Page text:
Who’s Left Holding the (Electrical) Bag? A Look to See What We’ve Missed

Who’s Left Holding the (Electrical) Bag? A Look to See What We’ve Missed

Ben Bishop

Recalling ebr’s early exploration into “green” and “grey” ecologies, invisible etchings on silicon and massive environmental consequences, Ben Bishop calls our attention to questions of “power” at the heart of our newly digitized critical and creative practices: “Not clout or capability, but electrical power generated by spinning turbines.”

This series of short interventions were made at the “Futures of Electronic Literature” discussion at the bi-annual Electronic Literature Organization conference in 2012. Titled “Electrifying Literature: Affordances and Constraints,” the conference took place at West Virginia University in Morgantown on June 20th to June 23rd. The contributors were organized by Stephanie Strickland to offer suggestions on how to improve the organization as it attempts to re-define its mission in a shifting cultural, economic, and technological landscape. Ranging from the concrete to the poetic to the theoretical, the following nine short statements were made by a group of emerging artists, scholars, and practitioners from a variety of disciplines and backgrounds.

From the sociological standpoint of collective behavior, there’s a crucial junction that every successful movement or group comes to in its lifetime: what do we (the movement or group) do to meet our goal? From this perspective, there are two choices: assimilate into the institution in which you are trying to affect change, or fade into oblivion knowing that the goal–whatever it was– was completed. When looking forward to the future of ELO, it makes the most sense to me that the organization moves to become sutured into the institution of literary and media studies. While the organization is definitely (not) limited to these institutions, we do need to think about questions of scope - about what goals are important to ELO as an academic audience begins to adopt some of these works of art, thought, and critique. With the sheer number and variety of works of electronic literature that emerge on a daily basis, (and remain, forever burned into laser etched disks on servers all across the globe) at some point, the ELO risks collapsing under its own weight. On the heels of a successful conference and in a time where the community is reaching out with renewed vigor, the impact of answering, or not answering, this question becomes more pressing. So who is going to be left holding the bag, and what will be left of the bag? I have no clue; I’m just here to advance my own goals as an artist and cause some trouble along the way.

Trouble, like problematizing a particular aspect of e-lit scholarship. Or rather, lack of scholarship. This aspect: power. Not clout or capability or politics, but electrical power generated by spinning turbines. For example, on the February 11 2009, Call of Duty: Modern Warfare 2 was released. Over 5 million hours of multiplayer were logged on XBOX Live– and that sum does not include those just playing single player, or any players on the PS3 or PC platform. (Follow the above link for some estimates on usage on PS3 and PC, and for figures that estimate the wattage for each of these platforms). Peak power draw, determined by the above linked estimates with over 3 million concurrent users on their XBOX360s and televisions, is over 1 gigawatt. To gain a reference point on what is needed to generate that much power, the most recently activated and modern nuclear power plant is the Watts Bar plant that began construction in 1973. This reactor in Spring City, Tennessee has a “net capability” of 1.109 gigawatts. Being a part of this online chaos, and aiming for the 25-straight-kills-and-no-deaths “killstreak” to attain the match ending nuclear missile strike, I was oblivious to the fact that I was contributing (so-to-speak) to an environmental nuclear event of my own. Given this realization, how will all that wattage affect my presonal valuation of gaming time? How does it affect my energy bill? What cost, to me and to the ecosystem, of those hours perusing or creating works of electronic literature on my large LCD monitor and power hungry video card?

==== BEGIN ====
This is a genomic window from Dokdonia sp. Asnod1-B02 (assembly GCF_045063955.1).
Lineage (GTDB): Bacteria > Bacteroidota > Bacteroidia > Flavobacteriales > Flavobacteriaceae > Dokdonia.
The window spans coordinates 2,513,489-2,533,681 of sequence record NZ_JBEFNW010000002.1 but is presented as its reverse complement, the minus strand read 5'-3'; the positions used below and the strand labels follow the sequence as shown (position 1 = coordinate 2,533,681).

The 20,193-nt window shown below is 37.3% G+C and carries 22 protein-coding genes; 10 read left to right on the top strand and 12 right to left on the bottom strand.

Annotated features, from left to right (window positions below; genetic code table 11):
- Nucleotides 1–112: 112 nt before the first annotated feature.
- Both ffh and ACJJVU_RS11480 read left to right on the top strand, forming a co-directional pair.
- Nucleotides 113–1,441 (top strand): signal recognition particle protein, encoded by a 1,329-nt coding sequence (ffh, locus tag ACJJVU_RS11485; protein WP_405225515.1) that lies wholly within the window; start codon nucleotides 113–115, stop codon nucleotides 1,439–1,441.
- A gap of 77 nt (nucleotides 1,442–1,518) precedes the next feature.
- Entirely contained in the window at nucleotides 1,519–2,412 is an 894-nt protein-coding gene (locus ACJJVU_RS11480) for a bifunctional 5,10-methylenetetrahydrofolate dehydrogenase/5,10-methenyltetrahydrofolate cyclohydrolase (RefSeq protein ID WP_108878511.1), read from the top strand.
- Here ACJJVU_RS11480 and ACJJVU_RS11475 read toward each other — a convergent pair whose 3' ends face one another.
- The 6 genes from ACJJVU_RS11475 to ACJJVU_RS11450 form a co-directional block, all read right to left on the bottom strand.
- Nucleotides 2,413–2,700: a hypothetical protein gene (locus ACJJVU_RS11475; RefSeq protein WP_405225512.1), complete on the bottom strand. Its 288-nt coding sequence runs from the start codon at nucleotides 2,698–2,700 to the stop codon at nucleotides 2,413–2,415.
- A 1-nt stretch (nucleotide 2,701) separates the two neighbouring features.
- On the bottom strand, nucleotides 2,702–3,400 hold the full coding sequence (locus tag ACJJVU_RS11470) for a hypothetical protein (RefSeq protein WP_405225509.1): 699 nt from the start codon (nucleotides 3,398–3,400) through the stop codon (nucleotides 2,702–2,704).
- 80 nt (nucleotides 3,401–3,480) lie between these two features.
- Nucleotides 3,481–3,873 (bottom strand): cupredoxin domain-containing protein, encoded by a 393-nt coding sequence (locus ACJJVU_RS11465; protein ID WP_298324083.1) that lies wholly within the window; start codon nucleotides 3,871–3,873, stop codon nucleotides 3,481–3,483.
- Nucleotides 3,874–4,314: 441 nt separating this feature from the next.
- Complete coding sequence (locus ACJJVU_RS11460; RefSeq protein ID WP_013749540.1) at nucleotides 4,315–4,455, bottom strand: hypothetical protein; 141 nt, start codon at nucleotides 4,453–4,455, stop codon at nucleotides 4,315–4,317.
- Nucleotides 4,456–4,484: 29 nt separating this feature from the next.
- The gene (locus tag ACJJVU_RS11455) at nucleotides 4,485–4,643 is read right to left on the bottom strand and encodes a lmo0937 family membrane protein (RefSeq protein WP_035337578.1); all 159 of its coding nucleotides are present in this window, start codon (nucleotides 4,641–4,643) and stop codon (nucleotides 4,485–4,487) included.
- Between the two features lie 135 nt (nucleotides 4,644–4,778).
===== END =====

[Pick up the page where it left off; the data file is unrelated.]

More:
Nonetheless, MPG and Energy Star Certifications reign supreme in American consumer choices. With heated discussions on the need for alternative and renewable energy sources happening all over the globe, leaving this factor out of our scholarship is irresponsible, at best, and detrimental, at worst. Who knows, after doing some research, you may never own another power hungry x86 architecture based desktop computer again. Or maybe you will, but either way, in a field where we can count everything - our energy usage is one critical aspect that we in the e-lit field cannot afford to be ignore any longer.

Ben Bishop is a gamer, e-poet, computer technician, and new media scholar, with an MFA in poetry from West Virginia University.

Stephanie Strickland and Marjorie Luesebrink:

Luesebrink & Strickland: If for Samantha Gorman ELO risks collapsing by virtue of irrelevance, and she would like us, therefore, to develop a distinctive contemporary “brand,” for Bishop we risk collapsing under our own weight and the undisciplined variety of work we support. He would like to see us disappear, assimilate, in regularized fashion back into the field from which he feels we came, namely literature.


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